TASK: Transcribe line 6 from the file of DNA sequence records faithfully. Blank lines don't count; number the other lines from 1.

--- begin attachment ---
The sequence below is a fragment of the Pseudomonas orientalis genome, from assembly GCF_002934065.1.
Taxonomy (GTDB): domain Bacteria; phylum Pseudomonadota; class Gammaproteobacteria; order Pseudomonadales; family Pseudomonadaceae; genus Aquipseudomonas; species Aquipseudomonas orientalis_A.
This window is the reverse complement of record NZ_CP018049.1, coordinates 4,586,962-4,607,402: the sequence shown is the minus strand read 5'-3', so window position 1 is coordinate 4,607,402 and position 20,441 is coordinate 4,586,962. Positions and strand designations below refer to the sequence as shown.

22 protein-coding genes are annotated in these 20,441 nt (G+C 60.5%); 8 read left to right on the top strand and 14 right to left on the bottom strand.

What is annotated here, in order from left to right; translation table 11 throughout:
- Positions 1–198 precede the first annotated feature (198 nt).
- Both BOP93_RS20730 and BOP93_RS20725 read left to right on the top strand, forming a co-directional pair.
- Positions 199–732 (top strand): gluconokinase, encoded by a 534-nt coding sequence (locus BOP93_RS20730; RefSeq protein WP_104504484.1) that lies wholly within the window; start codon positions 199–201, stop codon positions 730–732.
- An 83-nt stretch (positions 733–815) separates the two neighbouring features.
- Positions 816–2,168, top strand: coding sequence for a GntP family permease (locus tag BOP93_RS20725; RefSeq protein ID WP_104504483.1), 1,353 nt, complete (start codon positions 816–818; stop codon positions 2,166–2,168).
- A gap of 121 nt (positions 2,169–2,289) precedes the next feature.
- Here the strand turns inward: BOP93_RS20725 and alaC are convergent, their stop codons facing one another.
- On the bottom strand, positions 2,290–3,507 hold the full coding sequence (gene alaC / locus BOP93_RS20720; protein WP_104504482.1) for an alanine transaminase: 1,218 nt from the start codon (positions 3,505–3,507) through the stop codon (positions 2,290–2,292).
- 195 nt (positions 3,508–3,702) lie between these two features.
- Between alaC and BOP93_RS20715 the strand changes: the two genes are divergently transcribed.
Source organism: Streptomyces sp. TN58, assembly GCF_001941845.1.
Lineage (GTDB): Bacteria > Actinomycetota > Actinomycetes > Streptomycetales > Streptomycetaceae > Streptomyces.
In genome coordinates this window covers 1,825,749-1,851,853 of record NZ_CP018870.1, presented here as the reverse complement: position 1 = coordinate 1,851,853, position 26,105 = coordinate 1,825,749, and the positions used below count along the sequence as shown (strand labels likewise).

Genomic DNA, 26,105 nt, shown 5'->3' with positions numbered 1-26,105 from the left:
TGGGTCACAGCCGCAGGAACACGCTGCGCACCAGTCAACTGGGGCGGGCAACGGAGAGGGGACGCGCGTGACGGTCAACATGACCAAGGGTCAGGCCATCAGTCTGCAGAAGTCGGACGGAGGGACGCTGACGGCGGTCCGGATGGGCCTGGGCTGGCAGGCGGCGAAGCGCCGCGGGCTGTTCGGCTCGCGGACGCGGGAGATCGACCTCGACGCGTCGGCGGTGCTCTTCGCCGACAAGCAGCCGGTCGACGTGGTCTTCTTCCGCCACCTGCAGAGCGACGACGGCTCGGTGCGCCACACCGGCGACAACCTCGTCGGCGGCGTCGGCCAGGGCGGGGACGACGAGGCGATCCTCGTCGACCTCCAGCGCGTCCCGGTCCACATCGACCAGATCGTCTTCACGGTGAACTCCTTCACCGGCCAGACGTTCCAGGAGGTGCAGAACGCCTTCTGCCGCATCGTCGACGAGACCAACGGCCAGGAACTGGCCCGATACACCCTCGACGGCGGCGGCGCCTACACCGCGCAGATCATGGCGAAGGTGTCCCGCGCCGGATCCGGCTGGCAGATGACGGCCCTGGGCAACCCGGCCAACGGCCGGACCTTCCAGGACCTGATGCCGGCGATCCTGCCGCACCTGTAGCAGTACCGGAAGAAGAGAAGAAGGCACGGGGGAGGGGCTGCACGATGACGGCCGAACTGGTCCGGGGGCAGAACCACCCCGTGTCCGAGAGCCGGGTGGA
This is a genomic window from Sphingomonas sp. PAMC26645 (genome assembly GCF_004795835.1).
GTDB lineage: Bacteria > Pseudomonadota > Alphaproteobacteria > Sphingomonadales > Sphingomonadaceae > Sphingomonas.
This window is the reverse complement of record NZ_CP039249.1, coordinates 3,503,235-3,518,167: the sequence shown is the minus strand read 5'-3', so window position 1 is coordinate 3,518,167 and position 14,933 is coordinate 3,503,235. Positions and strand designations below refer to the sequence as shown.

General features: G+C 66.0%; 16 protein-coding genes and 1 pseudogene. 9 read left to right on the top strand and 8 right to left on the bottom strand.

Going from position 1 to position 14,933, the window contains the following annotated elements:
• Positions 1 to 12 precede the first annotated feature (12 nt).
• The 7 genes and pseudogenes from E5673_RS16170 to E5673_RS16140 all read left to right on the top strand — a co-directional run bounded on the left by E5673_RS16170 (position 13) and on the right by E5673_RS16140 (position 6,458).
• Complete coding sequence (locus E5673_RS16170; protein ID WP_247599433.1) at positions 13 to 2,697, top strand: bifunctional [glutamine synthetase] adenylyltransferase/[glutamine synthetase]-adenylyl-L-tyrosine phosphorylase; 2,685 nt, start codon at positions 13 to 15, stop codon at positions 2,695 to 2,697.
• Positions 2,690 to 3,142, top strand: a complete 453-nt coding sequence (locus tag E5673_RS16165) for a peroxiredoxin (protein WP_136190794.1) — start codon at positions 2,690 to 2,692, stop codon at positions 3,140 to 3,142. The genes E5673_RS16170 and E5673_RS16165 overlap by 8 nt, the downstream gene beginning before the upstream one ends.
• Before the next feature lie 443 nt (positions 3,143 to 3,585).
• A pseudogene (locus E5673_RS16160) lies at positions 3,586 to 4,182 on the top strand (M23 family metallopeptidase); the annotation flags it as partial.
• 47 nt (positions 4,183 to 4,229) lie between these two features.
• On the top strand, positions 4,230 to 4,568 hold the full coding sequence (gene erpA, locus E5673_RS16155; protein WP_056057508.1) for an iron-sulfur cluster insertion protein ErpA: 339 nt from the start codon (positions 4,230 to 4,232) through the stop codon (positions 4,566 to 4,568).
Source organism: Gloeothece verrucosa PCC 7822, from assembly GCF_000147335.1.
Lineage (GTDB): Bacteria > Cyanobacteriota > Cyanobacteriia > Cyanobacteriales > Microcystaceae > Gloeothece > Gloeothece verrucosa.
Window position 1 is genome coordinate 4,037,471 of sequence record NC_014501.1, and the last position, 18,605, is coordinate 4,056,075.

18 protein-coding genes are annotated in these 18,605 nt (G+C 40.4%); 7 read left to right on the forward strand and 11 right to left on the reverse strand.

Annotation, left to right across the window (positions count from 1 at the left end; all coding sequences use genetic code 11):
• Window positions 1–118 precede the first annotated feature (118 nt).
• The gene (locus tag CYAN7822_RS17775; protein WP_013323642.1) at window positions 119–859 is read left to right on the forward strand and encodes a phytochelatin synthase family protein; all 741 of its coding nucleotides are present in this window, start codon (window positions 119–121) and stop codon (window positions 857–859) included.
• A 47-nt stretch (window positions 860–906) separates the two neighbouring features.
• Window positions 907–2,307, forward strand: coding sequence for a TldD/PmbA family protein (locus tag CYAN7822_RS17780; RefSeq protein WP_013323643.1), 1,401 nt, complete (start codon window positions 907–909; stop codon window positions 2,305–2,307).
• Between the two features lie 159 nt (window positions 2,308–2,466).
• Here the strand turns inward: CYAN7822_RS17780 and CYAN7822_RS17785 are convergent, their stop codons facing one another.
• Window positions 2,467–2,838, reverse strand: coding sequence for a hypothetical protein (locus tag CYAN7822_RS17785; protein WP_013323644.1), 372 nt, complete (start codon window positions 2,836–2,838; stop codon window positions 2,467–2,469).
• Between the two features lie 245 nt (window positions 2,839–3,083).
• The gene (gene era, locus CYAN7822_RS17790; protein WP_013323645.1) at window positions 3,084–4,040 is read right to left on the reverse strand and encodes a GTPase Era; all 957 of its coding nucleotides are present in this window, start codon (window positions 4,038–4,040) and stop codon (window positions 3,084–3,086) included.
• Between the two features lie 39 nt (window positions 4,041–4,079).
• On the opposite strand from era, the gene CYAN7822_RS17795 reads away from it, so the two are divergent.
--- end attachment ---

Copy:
- Positions 1–198 precede the first annotated feature (198 nt).